What is the Prudential Regulatory Authority
The Prudential Regulation Authority (PRA) obtained its powers and responsibilities on 1 April 2013 following the disbanding of the FSA through the Financial Services Act (2012). The PRA is part of the Bank of England and is responsible for prudential regulation of banks, building societies, credit unions, major investment firms and insurers. Along with work with other parts of the Bank of England, the PRA will work closely with the Financial Conduct Authority (FCA) to create a desired “twin peak” regulatory environment within the UK.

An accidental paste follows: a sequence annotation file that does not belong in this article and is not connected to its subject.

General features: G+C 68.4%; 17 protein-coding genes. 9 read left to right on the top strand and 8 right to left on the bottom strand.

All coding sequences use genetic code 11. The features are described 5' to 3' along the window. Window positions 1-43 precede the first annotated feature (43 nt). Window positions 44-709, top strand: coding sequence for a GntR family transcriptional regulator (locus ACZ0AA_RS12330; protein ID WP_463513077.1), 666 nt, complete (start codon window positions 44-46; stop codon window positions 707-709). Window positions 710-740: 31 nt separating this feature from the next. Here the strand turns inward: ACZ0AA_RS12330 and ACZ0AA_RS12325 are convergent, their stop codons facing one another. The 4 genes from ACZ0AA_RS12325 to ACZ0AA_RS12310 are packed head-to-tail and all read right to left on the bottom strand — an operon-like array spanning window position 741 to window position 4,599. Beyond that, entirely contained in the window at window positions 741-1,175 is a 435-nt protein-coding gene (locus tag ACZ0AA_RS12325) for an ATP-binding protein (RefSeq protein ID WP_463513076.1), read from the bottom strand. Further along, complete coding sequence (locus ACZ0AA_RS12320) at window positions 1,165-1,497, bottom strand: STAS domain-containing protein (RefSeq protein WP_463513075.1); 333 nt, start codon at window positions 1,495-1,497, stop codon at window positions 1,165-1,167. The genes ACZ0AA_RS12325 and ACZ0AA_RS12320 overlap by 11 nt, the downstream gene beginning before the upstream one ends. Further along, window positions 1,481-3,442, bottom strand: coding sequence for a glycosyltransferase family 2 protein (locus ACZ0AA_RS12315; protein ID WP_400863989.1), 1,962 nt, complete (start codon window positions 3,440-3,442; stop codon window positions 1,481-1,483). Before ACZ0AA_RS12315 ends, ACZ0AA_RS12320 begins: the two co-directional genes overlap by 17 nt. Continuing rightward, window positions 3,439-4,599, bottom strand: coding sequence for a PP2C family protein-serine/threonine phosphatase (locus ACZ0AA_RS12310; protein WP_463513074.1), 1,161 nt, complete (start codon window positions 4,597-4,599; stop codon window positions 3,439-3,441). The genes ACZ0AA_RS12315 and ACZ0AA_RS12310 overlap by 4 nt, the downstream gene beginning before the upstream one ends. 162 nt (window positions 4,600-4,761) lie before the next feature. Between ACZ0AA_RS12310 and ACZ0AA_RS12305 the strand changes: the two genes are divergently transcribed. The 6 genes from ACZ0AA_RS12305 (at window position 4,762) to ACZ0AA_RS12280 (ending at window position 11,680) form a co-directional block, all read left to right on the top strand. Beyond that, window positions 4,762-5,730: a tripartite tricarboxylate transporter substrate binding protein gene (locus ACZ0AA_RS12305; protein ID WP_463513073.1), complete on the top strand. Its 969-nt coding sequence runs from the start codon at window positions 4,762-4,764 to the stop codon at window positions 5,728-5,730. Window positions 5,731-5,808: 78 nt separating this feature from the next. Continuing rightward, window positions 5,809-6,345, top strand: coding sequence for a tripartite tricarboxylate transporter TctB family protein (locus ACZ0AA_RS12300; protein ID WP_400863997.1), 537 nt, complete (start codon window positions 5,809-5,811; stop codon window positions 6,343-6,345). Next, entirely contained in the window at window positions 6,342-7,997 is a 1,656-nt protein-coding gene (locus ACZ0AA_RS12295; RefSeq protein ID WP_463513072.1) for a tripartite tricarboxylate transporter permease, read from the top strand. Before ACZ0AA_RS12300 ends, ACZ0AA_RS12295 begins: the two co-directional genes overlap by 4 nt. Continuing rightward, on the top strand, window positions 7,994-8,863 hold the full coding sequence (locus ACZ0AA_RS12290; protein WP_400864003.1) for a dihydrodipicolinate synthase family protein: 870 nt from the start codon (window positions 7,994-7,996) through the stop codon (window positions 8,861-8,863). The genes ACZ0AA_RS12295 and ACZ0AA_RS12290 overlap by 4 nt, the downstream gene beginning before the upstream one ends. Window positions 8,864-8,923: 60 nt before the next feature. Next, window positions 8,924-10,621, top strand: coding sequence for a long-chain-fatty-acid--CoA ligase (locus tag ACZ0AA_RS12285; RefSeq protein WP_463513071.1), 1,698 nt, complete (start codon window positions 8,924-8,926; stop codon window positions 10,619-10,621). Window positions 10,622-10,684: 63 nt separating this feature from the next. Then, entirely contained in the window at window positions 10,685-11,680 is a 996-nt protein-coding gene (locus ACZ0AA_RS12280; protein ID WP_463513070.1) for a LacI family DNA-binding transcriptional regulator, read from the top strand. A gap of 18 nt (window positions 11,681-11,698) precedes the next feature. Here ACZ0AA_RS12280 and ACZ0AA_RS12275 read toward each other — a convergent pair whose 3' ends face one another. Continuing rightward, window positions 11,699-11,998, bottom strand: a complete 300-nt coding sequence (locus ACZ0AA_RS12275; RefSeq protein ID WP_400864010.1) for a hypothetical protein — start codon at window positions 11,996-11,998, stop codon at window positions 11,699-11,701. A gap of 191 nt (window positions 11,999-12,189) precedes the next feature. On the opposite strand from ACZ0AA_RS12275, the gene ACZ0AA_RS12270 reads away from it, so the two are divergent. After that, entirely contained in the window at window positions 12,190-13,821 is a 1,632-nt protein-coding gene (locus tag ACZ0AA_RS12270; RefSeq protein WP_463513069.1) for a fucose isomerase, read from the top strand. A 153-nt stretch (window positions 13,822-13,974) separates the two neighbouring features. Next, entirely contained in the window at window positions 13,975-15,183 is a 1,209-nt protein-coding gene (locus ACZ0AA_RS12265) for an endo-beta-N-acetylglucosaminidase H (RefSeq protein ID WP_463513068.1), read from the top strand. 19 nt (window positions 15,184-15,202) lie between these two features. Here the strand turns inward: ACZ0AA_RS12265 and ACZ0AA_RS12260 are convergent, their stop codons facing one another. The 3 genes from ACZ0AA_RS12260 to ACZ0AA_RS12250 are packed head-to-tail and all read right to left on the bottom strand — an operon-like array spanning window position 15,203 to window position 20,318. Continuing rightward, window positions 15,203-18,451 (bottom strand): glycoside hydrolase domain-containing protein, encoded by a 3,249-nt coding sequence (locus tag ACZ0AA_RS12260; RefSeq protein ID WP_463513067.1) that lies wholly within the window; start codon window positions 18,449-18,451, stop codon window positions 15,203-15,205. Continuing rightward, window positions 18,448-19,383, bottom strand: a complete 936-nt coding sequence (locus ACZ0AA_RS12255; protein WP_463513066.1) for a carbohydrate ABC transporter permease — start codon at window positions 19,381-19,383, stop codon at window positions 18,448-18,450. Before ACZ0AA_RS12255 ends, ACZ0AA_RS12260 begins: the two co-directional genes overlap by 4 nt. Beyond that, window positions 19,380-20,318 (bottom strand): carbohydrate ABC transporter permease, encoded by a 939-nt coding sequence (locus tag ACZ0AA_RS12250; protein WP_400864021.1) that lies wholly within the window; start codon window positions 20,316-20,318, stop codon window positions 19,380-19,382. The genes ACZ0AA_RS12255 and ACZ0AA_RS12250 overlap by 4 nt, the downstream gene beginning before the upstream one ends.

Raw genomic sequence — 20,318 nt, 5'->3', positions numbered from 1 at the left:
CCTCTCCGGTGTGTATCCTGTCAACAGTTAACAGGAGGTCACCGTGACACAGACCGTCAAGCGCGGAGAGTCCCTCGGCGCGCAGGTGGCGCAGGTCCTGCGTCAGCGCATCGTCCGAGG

The PRA is responsible for ensuring that any failing financial firms can fail without affecting taxpayers and thus destabilising the financial markets. This regulator is responsible for over 1,700 financial firms. The PRA acts entirely independent of the government and is a wholly owned subsidiary of the Bank of England.
The main statutory objectives of the PRA are to:
- Promote and ensure the safety and soundness of the firms that it regulates, to avoid the potential harm which would be caused should the firms it regulates fail
- Aid in contributing the correct degree of protection for policyholders; this is more specific to insurers who must secure and appropriate degree of protection for those who become policy holders
PRA Supervisory Role
Provided by The Bank of England